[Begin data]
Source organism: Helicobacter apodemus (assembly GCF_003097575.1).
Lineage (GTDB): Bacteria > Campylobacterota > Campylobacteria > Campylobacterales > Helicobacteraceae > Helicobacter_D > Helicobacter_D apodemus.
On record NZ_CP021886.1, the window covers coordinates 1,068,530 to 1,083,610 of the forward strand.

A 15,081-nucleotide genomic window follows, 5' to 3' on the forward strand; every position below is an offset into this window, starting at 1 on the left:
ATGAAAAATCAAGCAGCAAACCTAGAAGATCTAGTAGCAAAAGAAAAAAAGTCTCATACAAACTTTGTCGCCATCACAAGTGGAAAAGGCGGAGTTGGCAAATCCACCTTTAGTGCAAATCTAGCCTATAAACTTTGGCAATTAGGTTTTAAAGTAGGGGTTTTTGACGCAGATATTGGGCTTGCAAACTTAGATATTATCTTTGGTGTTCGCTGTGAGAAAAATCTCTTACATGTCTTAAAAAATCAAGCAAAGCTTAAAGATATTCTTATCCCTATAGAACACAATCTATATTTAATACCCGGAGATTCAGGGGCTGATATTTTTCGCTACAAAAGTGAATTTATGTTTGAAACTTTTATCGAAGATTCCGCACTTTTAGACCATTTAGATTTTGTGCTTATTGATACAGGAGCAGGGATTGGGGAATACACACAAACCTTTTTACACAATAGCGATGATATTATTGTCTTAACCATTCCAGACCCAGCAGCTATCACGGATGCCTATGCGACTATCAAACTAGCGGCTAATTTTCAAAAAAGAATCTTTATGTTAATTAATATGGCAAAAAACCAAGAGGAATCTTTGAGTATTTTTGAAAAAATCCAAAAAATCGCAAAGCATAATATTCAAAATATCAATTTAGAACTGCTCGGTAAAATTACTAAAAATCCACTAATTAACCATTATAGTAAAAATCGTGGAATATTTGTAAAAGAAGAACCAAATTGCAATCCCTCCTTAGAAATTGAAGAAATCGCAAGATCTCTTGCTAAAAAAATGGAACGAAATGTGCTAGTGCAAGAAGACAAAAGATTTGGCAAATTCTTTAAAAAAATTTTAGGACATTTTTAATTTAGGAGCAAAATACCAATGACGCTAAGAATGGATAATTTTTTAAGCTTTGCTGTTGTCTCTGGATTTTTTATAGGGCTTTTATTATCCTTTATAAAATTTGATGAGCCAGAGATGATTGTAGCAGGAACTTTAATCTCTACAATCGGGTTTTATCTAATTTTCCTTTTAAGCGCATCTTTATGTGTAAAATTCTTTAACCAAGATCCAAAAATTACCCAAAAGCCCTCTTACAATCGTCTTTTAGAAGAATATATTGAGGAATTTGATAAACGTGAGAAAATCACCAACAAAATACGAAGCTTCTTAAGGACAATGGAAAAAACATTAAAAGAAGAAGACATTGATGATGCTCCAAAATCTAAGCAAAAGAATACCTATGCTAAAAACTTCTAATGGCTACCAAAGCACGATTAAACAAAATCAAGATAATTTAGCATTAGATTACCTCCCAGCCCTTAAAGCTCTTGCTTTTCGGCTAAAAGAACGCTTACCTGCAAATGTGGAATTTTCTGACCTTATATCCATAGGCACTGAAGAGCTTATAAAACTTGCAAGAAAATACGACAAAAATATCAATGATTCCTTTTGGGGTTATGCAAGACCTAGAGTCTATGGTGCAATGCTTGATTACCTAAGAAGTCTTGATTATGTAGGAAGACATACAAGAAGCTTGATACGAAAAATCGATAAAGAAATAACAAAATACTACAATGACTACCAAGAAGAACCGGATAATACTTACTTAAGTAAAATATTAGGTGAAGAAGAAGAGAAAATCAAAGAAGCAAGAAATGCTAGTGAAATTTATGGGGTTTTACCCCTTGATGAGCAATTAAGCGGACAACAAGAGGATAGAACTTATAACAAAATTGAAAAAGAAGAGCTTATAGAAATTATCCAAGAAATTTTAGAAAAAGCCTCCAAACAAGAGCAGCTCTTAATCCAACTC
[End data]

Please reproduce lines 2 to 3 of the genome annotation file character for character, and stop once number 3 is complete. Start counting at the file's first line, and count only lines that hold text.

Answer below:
Lineage (GTDB): Bacteria > Campylobacterota > Campylobacteria > Campylobacterales > Helicobacteraceae > Helicobacter_D > Helicobacter_D apodemus.
On record NZ_CP021886.1, the window covers coordinates 1,068,530 to 1,083,610 of the forward strand.